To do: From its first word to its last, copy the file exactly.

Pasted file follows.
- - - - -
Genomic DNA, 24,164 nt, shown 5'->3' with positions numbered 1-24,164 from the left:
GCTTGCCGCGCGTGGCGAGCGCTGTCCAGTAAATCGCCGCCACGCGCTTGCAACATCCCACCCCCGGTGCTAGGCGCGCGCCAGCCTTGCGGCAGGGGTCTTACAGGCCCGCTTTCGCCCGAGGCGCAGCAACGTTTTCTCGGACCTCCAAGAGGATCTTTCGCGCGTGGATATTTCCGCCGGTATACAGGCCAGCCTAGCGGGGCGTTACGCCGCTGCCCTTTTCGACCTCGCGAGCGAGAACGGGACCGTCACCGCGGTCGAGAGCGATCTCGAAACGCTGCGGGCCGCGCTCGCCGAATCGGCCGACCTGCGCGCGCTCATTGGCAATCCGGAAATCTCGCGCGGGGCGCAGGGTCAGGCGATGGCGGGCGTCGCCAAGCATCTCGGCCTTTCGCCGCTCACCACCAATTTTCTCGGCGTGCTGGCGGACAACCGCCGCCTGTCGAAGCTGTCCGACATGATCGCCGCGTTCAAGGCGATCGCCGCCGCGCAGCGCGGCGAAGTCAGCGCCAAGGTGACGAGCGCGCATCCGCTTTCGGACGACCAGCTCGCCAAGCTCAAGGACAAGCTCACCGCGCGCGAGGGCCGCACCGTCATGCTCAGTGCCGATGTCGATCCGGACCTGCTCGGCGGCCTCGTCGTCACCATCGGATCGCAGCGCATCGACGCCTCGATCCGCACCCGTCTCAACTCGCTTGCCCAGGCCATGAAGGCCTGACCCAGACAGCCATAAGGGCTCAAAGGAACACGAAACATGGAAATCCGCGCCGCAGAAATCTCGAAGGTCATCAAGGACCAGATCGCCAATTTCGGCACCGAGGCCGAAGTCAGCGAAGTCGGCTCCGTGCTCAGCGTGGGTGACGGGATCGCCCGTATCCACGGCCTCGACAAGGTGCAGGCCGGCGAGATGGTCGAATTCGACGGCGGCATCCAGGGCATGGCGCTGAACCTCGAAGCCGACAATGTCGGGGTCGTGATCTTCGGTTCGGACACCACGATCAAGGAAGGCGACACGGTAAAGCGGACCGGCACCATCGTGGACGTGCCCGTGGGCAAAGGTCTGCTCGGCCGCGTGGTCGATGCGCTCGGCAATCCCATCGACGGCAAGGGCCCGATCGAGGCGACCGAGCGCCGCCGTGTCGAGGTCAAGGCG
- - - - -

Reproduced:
Genomic DNA, 24,164 nt, shown 5'->3' with positions numbered 1-24,164 from the left:
GCTTGCCGCGCGTGGCGAGCGCTGTCCAGTAAATCGCCGCCACGCGCTTGCAACATCCCACCCCCGGTGCTAGGCGCGCGCCAGCCTTGCGGCAGGGGTCTTACAGGCCCGCTTTCGCCCGAGGCGCAGCAACGTTTTCTCGGACCTCCAAGAGGATCTTTCGCGCGTGGATATTTCCGCCGGTATACAGGCCAGCCTAGCGGGGCGTTACGCCGCTGCCCTTTTCGACCTCGCGAGCGAGAACGGGACCGTCACCGCGGTCGAGAGCGATCTCGAAACGCTGCGGGCCGCGCTCGCCGAATCGGCCGACCTGCGCGCGCTCATTGGCAATCCGGAAATCTCGCGCGGGGCGCAGGGTCAGGCGATGGCGGGCGTCGCCAAGCATCTCGGCCTTTCGCCGCTCACCACCAATTTTCTCGGCGTGCTGGCGGACAACCGCCGCCTGTCGAAGCTGTCCGACATGATCGCCGCGTTCAAGGCGATCGCCGCCGCGCAGCGCGGCGAAGTCAGCGCCAAGGTGACGAGCGCGCATCCGCTTTCGGACGACCAGCTCGCCAAGCTCAAGGACAAGCTCACCGCGCGCGAGGGCCGCACCGTCATGCTCAGTGCCGATGTCGATCCGGACCTGCTCGGCGGCCTCGTCGTCACCATCGGATCGCAGCGCATCGACGCCTCGATCCGCACCCGTCTCAACTCGCTTGCCCAGGCCATGAAGGCCTGACCCAGACAGCCATAAGGGCTCAAAGGAACACGAAACATGGAAATCCGCGCCGCAGAAATCTCGAAGGTCATCAAGGACCAGATCGCCAATTTCGGCACCGAGGCCGAAGTCAGCGAAGTCGGCTCCGTGCTCAGCGTGGGTGACGGGATCGCCCGTATCCACGGCCTCGACAAGGTGCAGGCCGGCGAGATGGTCGAATTCGACGGCGGCATCCAGGGCATGGCGCTGAACCTCGAAGCCGACAATGTCGGGGTCGTGATCTTCGGTTCGGACACCACGATCAAGGAAGGCGACACGGTAAAGCGGACCGGCACCATCGTGGACGTGCCCGTGGGCAAAGGTCTGCTCGGCCGCGTGGTCGATGCGCTCGGCAATCCCATCGACGGCAAGGGCCCGATCGAGGCGACCGAGCGCCGCCGTGTCGAGGTCAAGGCG